** The money analogy.**
Textbooks and Wikipedia say that money is
a *medium of exchange* and a *store of value* and a *unit of account*.
Generally we have no difficulty understanding that the same thing can have different uses.
But the usual treatment of
Interpretations of Probability
discusses
*Logical probability* and
* Subjective probability*
and * Frequency Interpretations*
and * Propensity Interpretations*
as if these were alternate theologies of which only one could be true.
But this is silly.
In discussing money, the issue isn't what money **is**, the issue is what money is **for**.
Analogously the issue is what probability is **for**, and having different
ways of thinking about what it is **for** is a good thing, not an obstacle.

**Earth, water, air, fire.** While other objects may be intuitively associated with one or more of these
classical elements,
few people nowadays believe this leads to a meaningful classification of objects in general.
Analogously, discussing
aleatoric and epistemic uncertainty
via iconic simple examples of each suggests that the writer believes it is practical
and useful to decompose a typical instance of uncertainty as some kind of mixture of these two concepts.
But I think this is simply not true for most instances of serious real-world uncertainty about the future,
as discussed here.

To me the fundamental question is

I don't claim to have a good answer, but will suggest ways of thinking about this question. One backgroundIn what real world contexts is it both practical and useful to attempt to estimate numerical probabilities?

A qualitative sense of likelihood, for instance a conscious recognition of some future events as likely and some as unlikely, is part of the common sense that the human species is endowed with.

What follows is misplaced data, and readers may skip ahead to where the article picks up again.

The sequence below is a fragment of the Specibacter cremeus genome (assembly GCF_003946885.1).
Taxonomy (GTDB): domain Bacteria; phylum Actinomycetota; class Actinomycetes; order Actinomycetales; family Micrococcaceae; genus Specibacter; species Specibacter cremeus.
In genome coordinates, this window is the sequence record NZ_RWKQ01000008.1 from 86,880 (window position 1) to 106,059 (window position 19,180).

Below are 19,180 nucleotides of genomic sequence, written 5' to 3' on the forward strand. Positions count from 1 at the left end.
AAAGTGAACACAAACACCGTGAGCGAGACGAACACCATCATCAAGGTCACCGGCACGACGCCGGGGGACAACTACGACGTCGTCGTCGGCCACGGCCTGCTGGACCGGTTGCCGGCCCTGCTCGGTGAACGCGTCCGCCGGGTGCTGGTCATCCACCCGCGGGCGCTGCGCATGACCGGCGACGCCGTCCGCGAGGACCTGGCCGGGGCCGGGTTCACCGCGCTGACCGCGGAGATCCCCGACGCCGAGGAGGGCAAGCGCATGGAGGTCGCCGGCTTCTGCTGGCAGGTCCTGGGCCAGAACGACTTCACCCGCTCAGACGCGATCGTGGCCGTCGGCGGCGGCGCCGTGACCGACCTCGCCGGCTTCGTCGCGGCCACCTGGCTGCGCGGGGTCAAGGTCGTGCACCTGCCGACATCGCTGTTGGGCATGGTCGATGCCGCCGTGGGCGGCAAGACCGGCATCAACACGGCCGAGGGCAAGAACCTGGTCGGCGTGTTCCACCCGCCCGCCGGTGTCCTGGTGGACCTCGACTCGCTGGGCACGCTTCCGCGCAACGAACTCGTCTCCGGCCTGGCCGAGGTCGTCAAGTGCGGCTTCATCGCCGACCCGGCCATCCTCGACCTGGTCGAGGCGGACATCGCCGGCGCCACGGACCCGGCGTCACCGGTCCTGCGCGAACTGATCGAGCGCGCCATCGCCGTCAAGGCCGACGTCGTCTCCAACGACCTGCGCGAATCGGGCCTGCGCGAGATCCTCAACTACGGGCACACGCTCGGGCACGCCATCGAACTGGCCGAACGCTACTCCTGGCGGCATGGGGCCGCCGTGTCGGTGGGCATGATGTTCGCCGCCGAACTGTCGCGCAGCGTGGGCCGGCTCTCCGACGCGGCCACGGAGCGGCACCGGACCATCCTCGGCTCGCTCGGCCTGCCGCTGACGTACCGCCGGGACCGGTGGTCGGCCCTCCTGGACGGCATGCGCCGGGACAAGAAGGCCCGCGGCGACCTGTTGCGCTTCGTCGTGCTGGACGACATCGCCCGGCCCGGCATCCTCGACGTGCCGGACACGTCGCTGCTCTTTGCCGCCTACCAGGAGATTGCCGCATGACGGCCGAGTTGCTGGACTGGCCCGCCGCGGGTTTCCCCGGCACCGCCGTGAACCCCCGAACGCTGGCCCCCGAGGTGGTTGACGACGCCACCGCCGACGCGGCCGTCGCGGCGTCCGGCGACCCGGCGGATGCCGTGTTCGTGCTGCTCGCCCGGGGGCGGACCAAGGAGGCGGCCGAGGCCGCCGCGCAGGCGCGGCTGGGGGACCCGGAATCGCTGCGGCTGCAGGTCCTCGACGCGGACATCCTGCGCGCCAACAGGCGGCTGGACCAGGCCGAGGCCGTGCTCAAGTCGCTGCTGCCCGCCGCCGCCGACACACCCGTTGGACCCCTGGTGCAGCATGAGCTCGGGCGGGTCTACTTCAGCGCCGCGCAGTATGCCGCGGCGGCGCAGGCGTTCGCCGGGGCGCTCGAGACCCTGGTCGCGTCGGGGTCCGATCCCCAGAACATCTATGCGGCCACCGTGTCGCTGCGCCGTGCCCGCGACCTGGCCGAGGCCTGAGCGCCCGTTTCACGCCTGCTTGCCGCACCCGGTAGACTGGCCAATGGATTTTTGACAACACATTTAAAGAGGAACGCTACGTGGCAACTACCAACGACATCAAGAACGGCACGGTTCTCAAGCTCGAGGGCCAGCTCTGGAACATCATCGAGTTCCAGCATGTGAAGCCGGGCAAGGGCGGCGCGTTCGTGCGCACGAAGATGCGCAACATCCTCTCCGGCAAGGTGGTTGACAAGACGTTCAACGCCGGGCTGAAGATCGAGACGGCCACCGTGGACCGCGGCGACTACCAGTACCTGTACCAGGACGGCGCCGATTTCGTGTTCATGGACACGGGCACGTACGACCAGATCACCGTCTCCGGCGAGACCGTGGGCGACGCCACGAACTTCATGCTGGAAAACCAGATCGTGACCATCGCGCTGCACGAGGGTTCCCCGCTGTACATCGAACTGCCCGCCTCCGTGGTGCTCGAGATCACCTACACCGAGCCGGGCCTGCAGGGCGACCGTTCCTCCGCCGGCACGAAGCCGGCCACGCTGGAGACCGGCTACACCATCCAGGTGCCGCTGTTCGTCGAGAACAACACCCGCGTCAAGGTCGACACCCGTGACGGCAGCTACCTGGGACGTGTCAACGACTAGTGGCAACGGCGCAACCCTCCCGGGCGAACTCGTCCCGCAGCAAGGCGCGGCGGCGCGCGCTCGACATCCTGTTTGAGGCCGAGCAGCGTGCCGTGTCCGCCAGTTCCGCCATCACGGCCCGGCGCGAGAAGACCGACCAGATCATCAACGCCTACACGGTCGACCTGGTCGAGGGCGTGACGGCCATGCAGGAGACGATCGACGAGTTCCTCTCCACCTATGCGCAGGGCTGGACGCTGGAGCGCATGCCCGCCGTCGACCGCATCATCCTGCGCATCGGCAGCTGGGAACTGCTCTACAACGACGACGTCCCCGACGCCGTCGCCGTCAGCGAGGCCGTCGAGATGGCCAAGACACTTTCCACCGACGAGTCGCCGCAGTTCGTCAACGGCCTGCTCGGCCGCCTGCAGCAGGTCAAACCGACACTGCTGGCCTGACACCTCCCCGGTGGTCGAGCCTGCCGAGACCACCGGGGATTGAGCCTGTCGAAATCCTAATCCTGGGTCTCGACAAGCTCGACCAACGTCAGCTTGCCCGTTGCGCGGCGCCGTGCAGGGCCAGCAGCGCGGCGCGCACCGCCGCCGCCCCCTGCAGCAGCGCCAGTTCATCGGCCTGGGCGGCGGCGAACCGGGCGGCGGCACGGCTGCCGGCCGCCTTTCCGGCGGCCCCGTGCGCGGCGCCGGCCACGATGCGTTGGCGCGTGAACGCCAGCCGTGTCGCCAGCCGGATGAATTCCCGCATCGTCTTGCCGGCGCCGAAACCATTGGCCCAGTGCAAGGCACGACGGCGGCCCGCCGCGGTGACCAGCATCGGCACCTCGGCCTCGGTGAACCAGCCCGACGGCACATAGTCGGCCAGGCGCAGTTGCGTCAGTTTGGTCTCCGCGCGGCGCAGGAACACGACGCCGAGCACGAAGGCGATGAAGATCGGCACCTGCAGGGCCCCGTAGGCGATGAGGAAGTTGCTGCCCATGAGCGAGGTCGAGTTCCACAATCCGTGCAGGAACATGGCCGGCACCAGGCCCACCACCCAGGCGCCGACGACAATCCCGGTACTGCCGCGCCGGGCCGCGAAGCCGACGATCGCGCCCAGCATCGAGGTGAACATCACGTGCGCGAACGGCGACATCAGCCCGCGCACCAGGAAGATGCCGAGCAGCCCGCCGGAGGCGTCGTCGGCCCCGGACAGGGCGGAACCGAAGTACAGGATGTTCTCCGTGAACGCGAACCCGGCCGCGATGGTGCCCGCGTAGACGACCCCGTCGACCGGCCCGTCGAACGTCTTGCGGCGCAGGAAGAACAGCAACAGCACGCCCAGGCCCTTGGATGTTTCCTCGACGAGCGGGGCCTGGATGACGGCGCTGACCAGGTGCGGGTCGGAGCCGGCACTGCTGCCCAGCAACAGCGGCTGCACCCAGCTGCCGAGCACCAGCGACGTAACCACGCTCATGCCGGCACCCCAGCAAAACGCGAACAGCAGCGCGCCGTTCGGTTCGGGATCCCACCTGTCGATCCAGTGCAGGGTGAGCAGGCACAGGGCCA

- There is a NRS-11 pain scale with
ratings of
**pain**from 0 to 10. - Movie ratings are often given on a scale of 1 to 10, for instance on IMDb.
- Crime: one can use average length of prison sentences as indicators of seriousness of crimes.

- A pain rated 6 is twice as painful as a pain rated 3
- A movie rated 6 is twice as good as one rated 3
- A crime for which a conviction typically gets 6 years in prison is twice as serious as one getting 3 years.

Somewhat bizarrely, such ratings have even been used when asking for expert probability forecasts -- see this graphic from the 2016 Global Risks Landscape in which participants were asked to assess likelihood on a scale of 1 to 7. Doing so precludes the retrospective analysis of accuracy which can be done in proper prediction tournaments.

So all this is background for what I regard as the fundamental conceptual questionWhenever we think about probabilities, we are consciously recognizing unpredictability or uncertainty. But not conversely. There are many settings where we recognize unpredictability but do not naturally think in terms of chance. And there are many settings where we do think in terms of likely/unlikely but do not care to attempt a quantitative assessment of probability.

In what real world contexts is it both practical and useful to attempt to estimate numerical probabilities?